Emily Hampshire’s character in the Epix series Chapelwaite is a Stephen King surrogate, according to her. Hampshire plays aspiring writer Rebecca Morgan in the series, which is based on King’s short novel, Jerusalem’s Lot.
“If Stephen King were a super-smart educated woman in the 1850s, wearing a corset, he would be Rebecca Morgan,” Hampshire told UPI in a phone interview. “I think of Rebecca Morgan as the Stephen King character of this.”
King has made authors characters in his stories such as Misery, The Dark Half and Lisey’s Story, which recently was adapted for Apple TV. Hampshire, 39, said adding the new character of a writer to Chapelwaite followed King’s tradition.
Rebecca has writer’s block, so she takes a job as the governess for widower Charles Boone’s (Adrien Brody) children. As in Jerusalem’s Lot, Boone has returned to Preacher’s Corner, Maine, to claim his family’s Chapelwaite manor.
Preacher’s Corner does not welcome the Boones. They believe the Boone family is cursed, since Charles’ father attempted to murder him. Rebecca takes the job thinking she could write a juicy story about the Boones for The Atlantic.
“It’s really fueled by, I think, an artistic desperation,” Hampshire said. “As a woman, [her article] has to be better than great. It has to be better than every guy who submits his story.”
The townsfolk of Preacher’s Corner remain suspicious of the Boone family after their history of attempted murder, and also shun Charles’ children. His wife was a Polynesian islander, and many in town are prejudiced against his mixed-race kids.
Hampshire said Rebecca does not share the town’s prejudices. However, Hampshire said Rebecca begins to feel guilty about using the Boone family for a story.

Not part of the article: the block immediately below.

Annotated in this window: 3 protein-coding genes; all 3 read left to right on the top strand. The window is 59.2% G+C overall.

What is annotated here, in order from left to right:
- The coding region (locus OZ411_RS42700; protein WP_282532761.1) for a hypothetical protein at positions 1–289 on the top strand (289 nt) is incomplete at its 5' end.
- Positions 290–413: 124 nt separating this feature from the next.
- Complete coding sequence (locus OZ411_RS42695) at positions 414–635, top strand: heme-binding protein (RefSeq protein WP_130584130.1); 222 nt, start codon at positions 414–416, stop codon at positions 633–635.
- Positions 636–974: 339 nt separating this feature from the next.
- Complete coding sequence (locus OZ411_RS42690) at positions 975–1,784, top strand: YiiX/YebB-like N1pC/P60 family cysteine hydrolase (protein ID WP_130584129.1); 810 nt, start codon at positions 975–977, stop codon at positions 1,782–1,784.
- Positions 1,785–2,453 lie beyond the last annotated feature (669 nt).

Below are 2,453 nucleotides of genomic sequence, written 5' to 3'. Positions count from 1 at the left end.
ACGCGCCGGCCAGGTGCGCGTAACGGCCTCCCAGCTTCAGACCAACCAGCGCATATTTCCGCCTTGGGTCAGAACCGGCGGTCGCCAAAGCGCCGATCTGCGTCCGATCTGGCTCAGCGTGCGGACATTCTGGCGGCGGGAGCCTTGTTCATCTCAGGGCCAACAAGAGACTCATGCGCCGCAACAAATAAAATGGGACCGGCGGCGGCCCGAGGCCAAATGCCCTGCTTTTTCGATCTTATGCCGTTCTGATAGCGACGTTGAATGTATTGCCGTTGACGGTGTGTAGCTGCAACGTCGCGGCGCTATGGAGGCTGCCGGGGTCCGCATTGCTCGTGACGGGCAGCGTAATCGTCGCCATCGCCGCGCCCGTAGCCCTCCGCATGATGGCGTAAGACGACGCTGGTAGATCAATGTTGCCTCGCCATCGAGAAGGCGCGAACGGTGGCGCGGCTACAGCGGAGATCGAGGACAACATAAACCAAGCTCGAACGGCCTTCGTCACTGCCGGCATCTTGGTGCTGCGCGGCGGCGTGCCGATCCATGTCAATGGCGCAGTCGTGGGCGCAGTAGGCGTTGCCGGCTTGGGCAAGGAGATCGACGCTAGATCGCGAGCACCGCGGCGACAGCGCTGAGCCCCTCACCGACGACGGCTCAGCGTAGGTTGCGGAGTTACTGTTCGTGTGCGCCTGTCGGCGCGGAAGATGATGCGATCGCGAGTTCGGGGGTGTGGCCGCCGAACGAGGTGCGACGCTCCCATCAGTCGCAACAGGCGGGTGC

“When you take inspiration from somebody, you’re in a sense stealing their soul, taking artistic license, talking about them behind their back,” Hampshire said. “I think she comes to love them as her own in a way that I don’t think she thought she was capable of.”
Shortly after the Boone’s move to Chapelwaite, the home becomes inhospitable. Scratching noises in the walls could either be rats or unexplainable hauntings.
The series reveals more macabre occurrences each week. By the time the full horror of Chapelwaite is unleashed, Rebecca will grow attached to the Boones, Hampshire said.
“Rebecca didn’t grow up with a father,” Hampshire said. “Seeing Charles be this father, especially to the girls, really affects her.”
Rebecca recently returned to Preacher’s Corner from her education at Mount Holyoke College. Hampshire said she researched the women’s college and felt Rebecca represented the women who graduated from Holyoke.
“The way they teach these women to think for themselves and question authority was mind-blowing to me,” Hampshire said. “I want to rise to the occasion of this character.”
Hampshire said she also felt close to the character of a writer because she is developing and writing a series. After wrapping six seasons on the comedy Schitt’s Creek, but before starring on Chapelwaite, Hampshire was writing a remake of Mary Hartman, Mary Hartman in which she will play the title role.
The role in a Stephen King show also felt serendipitous, Hampshire said, because she was reading King’s nonfiction book On Writing while writing Mary Hartman. Hampshire said one of King’s writing tips she found helpful was a suggestion to put a manuscript away after finishing a draft.
“Come back to it later because you see it so differently,” Hampshire said. “That’s been really good with Mary especially, because it’s such a long process getting the show off the ground.”
Mary Hartman, the original Mary Hartman, starring Louise Lasser as a housewife dealing with soap opera-style subplots ranging from murder to UFO encounters. Hampshire stated that her rendition begins with Mary’s mental breakdown, which occurred in the first season finale of the original series.
“In our show, her nervous breakdown becomes viral on Instagram live,” Hampshire explained. “We took America’s average consumer housewife and transported her to today’s social media world, where she is the product consumed.”
Chapelwaite airs on Epix on Sundays at 10 p.m.